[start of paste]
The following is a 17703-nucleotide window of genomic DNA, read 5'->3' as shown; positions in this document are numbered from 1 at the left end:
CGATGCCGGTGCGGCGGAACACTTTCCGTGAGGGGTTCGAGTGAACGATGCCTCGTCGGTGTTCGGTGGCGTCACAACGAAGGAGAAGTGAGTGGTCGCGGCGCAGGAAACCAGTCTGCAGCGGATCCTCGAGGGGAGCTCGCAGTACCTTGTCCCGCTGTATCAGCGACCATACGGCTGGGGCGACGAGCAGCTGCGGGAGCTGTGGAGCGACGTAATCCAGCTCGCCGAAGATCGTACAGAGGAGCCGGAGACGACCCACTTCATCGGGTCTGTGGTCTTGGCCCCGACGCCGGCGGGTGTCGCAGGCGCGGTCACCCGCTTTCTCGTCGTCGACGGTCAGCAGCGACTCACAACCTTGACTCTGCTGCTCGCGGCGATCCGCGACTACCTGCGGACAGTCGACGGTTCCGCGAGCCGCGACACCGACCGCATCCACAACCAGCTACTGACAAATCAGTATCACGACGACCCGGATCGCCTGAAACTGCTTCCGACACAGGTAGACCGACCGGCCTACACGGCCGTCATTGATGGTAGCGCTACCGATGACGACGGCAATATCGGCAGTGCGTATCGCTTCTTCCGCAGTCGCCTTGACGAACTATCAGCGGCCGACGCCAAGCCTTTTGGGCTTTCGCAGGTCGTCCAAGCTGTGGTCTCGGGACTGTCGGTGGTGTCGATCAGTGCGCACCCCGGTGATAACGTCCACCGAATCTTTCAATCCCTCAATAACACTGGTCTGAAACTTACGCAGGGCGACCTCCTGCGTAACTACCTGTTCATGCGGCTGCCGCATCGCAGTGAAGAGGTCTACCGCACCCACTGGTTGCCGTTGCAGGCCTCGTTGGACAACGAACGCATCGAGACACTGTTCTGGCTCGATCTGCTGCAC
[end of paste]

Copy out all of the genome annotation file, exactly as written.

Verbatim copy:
The following is a 17703-nucleotide window of genomic DNA, read 5'->3' as shown; positions in this document are numbered from 1 at the left end:
CGATGCCGGTGCGGCGGAACACTTTCCGTGAGGGGTTCGAGTGAACGATGCCTCGTCGGTGTTCGGTGGCGTCACAACGAAGGAGAAGTGAGTGGTCGCGGCGCAGGAAACCAGTCTGCAGCGGATCCTCGAGGGGAGCTCGCAGTACCTTGTCCCGCTGTATCAGCGACCATACGGCTGGGGCGACGAGCAGCTGCGGGAGCTGTGGAGCGACGTAATCCAGCTCGCCGAAGATCGTACAGAGGAGCCGGAGACGACCCACTTCATCGGGTCTGTGGTCTTGGCCCCGACGCCGGCGGGTGTCGCAGGCGCGGTCACCCGCTTTCTCGTCGTCGACGGTCAGCAGCGACTCACAACCTTGACTCTGCTGCTCGCGGCGATCCGCGACTACCTGCGGACAGTCGACGGTTCCGCGAGCCGCGACACCGACCGCATCCACAACCAGCTACTGACAAATCAGTATCACGACGACCCGGATCGCCTGAAACTGCTTCCGACACAGGTAGACCGACCGGCCTACACGGCCGTCATTGATGGTAGCGCTACCGATGACGACGGCAATATCGGCAGTGCGTATCGCTTCTTCCGCAGTCGCCTTGACGAACTATCAGCGGCCGACGCCAAGCCTTTTGGGCTTTCGCAGGTCGTCCAAGCTGTGGTCTCGGGACTGTCGGTGGTGTCGATCAGTGCGCACCCCGGTGATAACGTCCACCGAATCTTTCAATCCCTCAATAACACTGGTCTGAAACTTACGCAGGGCGACCTCCTGCGTAACTACCTGTTCATGCGGCTGCCGCATCGCAGTGAAGAGGTCTACCGCACCCACTGGTTGCCGTTGCAGGCCTCGTTGGACAACGAACGCATCGAGACACTGTTCTGGCTCGATCTGCTGCAC